On the final period of this two-year process, all partners in Greece are involved in the preparation of the programme’s final multiplier event, the theatrical play. During the second phase of the crea-lab workshops and through the application of the training units, the focus was on the use of body and the expansion of its abilities. This article presents the progress of this process, including the supportive use of music, sound, singing and movement.

During the pre-lab sessions (January-June 2022) we worked on the use of body preparation through activities of stretching, contact improvisation, mirroring and synchronizing movement in pairs/team, levels of speed etc. in order to achieve trust, self-expression and develop the coherence of the group. This work helped all participants find their individual “physical presence” [1] in the dramatic space. By the end of the crea-lab sessions (September 2022-February 2023) all participants had found a way to join in the world of the play, whether they move, speak or not. They had achieved a balance between individual difficulties such as nervousness, low energy, fear of self-expression / stage fright, etc., and the task given by the text/play.

At this point, it is important to introduce the concept of the “dramatic body” [2] of the performer. This term defines that theatricality and dramatic utility of a body on stage does not respond to norms of plasticity/beauty or other dominant stereotypes of society. The dramatic body is the result of a balanced relationship between self-identity of individuals and their body on stage and during the dramatic action/performance. All participants achieved to breathe, move, speak, sing or stand still and remain silent in their own authentic way.

Last but not least, we should mention how the music has been used as a key tool for the work with the body. During both pre-lab and crea-lab sessions we used live music (guitars, oud, bouzouki) in order to “clean up” our ears from both outer and inner noises of the day and start working. At the same time, music created the aesthetic space [3] in which we would install and expand the world of our play. In order to help our bodies to create and dive into this world, we grounded our work on three elements:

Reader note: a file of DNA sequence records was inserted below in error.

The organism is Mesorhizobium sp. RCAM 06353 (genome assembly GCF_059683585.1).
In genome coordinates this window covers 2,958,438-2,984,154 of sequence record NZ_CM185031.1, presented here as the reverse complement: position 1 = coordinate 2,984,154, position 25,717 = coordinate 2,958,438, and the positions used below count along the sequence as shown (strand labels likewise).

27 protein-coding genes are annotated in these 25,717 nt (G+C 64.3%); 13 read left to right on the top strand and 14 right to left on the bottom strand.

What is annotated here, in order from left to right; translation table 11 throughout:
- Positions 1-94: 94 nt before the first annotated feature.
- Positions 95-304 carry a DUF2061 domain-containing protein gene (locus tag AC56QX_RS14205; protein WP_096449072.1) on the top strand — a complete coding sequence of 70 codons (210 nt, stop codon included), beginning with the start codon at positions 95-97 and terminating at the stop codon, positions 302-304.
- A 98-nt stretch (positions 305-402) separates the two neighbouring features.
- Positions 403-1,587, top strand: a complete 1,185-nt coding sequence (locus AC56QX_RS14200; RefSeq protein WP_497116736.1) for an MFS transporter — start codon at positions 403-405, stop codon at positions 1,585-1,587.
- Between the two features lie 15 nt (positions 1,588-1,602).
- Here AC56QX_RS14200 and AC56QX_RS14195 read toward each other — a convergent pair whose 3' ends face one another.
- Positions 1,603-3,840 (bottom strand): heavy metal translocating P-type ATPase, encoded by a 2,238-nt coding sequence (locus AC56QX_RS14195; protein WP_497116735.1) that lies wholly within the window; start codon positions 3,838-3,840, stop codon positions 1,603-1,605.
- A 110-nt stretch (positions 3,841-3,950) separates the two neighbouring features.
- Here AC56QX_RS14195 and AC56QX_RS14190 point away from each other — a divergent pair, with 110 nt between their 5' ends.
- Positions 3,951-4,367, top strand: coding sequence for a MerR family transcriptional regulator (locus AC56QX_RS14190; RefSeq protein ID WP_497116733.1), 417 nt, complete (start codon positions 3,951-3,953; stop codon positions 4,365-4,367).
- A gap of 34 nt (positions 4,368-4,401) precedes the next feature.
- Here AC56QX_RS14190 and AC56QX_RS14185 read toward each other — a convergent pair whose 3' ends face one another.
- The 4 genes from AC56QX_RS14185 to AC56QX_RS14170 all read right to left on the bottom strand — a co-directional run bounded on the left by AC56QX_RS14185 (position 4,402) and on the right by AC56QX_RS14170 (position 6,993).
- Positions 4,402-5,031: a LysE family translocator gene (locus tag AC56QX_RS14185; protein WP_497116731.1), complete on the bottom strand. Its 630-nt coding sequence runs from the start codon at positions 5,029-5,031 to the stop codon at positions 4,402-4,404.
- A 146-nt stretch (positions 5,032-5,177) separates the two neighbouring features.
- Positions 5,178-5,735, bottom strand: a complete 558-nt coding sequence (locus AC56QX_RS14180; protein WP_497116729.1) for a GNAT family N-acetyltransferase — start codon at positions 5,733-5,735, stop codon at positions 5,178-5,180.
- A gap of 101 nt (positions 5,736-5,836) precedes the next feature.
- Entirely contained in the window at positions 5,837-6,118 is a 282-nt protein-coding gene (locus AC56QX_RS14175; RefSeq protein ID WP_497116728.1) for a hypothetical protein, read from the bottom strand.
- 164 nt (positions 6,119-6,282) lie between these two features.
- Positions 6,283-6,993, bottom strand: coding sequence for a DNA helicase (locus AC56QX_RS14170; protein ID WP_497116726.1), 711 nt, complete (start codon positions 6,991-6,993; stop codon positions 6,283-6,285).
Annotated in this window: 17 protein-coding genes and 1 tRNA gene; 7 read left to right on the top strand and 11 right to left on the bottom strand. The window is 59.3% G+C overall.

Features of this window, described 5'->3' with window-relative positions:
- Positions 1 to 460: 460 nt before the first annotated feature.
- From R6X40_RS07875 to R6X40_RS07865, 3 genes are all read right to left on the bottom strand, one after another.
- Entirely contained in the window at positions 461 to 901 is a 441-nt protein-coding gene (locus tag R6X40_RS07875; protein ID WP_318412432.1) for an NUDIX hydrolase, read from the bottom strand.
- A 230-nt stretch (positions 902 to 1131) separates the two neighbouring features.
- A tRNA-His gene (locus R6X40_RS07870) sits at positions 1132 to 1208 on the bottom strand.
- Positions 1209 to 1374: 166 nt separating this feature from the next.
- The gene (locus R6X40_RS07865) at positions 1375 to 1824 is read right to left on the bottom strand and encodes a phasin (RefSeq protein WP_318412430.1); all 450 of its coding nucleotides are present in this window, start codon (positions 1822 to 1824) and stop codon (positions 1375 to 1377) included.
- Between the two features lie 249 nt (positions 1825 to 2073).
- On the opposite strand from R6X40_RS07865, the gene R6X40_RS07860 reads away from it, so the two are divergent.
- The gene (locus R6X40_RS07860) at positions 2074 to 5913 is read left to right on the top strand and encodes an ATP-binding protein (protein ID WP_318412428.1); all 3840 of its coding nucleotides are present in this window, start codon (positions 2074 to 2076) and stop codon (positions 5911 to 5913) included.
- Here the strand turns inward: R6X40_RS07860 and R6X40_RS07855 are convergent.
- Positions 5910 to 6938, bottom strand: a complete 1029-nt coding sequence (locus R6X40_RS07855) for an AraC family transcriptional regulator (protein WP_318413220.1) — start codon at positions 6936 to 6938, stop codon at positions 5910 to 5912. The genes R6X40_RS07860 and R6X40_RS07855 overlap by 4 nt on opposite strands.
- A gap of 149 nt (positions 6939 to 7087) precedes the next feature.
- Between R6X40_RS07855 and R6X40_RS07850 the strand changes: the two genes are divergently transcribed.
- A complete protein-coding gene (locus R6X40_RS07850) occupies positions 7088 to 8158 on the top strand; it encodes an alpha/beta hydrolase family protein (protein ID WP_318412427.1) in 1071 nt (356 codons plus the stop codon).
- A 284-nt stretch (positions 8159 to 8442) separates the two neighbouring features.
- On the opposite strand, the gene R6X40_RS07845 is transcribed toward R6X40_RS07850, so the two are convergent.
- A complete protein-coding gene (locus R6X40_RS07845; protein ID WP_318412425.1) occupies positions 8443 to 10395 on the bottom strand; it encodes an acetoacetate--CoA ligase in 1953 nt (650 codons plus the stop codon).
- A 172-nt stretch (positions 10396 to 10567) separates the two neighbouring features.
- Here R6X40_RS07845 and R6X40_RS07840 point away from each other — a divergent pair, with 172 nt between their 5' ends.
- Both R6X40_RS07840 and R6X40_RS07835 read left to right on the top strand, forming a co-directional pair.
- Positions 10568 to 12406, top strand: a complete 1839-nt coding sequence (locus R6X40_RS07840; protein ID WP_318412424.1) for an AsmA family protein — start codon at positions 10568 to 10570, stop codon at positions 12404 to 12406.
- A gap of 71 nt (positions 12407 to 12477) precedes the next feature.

• the importance of rhythm
  • the common singing                                             
  • the invention of lyrics and songs

The shift of focus from an outward stereotypical view to the use of  “real bodies” on stage, and the playful work with rhythm, breath, voice and metaphor, helped us create a safe environment, in which our bodies can be released and become a medium for the achievement of a genuine dramatic expression.

[1] For the term “Physical presence” see Barba E Barba-Savarese, “Dictionary of Theatre Anthropology”, 2006, Routledge

[2] For the term “Dramatic body” see Jones, Ph. “Drama as Therapy, Theatre as Living”, ed. Routledge, 1996 (p.230)

[3] Βοal, A. “Rainbow of desire. The Boal method of theatre and therapy”, Routledge, 1994

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